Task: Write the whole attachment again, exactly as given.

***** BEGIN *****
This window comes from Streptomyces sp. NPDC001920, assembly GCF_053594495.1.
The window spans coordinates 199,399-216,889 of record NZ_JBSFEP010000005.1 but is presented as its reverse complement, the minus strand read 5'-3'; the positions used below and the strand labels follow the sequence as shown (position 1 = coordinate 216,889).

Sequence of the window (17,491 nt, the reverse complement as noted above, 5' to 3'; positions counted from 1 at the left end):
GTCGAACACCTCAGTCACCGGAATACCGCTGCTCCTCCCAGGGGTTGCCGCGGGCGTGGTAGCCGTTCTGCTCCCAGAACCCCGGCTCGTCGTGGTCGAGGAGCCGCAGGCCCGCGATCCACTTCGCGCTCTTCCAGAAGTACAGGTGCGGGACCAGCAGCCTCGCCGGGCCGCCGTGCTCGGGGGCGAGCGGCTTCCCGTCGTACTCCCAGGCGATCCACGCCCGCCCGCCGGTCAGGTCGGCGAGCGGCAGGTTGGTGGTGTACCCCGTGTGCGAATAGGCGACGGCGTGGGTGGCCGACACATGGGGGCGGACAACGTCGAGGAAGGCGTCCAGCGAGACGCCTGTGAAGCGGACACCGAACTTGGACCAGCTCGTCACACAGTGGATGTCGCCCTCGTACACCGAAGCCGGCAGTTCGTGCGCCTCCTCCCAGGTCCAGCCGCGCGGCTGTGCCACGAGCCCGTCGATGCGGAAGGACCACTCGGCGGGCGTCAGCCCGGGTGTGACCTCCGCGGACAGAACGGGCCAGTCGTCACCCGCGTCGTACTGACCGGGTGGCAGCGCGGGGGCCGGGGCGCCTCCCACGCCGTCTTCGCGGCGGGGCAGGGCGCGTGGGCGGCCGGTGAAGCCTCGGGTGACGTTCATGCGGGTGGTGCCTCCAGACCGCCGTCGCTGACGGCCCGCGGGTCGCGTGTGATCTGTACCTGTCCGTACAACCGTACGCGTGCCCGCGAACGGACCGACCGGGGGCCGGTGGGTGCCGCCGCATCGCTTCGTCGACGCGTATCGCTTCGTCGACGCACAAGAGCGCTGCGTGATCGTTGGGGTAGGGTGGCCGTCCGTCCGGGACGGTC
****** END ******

This window comes from Streptomyces sp. NPDC001920, assembly GCF_053594495.1.
The window spans coordinates 199,399-216,889 of record NZ_JBSFEP010000005.1 but is presented as its reverse complement, the minus strand read 5'-3'; the positions used below and the strand labels follow the sequence as shown (position 1 = coordinate 216,889).

Sequence of the window (17,491 nt, the reverse complement as noted above, 5' to 3'; positions counted from 1 at the left end):
GTCGAACACCTCAGTCACCGGAATACCGCTGCTCCTCCCAGGGGTTGCCGCGGGCGTGGTAGCCGTTCTGCTCCCAGAACCCCGGCTCGTCGTGGTCGAGGAGCCGCAGGCCCGCGATCCACTTCGCGCTCTTCCAGAAGTACAGGTGCGGGACCAGCAGCCTCGCCGGGCCGCCGTGCTCGGGGGCGAGCGGCTTCCCGTCGTACTCCCAGGCGATCCACGCCCGCCCGCCGGTCAGGTCGGCGAGCGGCAGGTTGGTGGTGTACCCCGTGTGCGAATAGGCGACGGCGTGGGTGGCCGACACATGGGGGCGGACAACGTCGAGGAAGGCGTCCAGCGAGACGCCTGTGAAGCGGACACCGAACTTGGACCAGCTCGTCACACAGTGGATGTCGCCCTCGTACACCGAAGCCGGCAGTTCGTGCGCCTCCTCCCAGGTCCAGCCGCGCGGCTGTGCCACGAGCCCGTCGATGCGGAAGGACCACTCGGCGGGCGTCAGCCCGGGTGTGACCTCCGCGGACAGAACGGGCCAGTCGTCACCCGCGTCGTACTGACCGGGTGGCAGCGCGGGGGCCGGGGCGCCTCCCACGCCGTCTTCGCGGCGGGGCAGGGCGCGTGGGCGGCCGGTGAAGCCTCGGGTGACGTTCATGCGGGTGGTGCCTCCAGACCGCCGTCGCTGACGGCCCGCGGGTCGCGTGTGATCTGTACCTGTCCGTACAACCGTACGCGTGCCCGCGAACGGACCGACCGGGGGCCGGTGGGTGCCGCCGCATCGCTTCGTCGACGCGTATCGCTTCGTCGACGCACAAGAGCGCTGCGTGATCGTTGGGGTAGGGTGGCCGTCCGTCCGGGACGGTC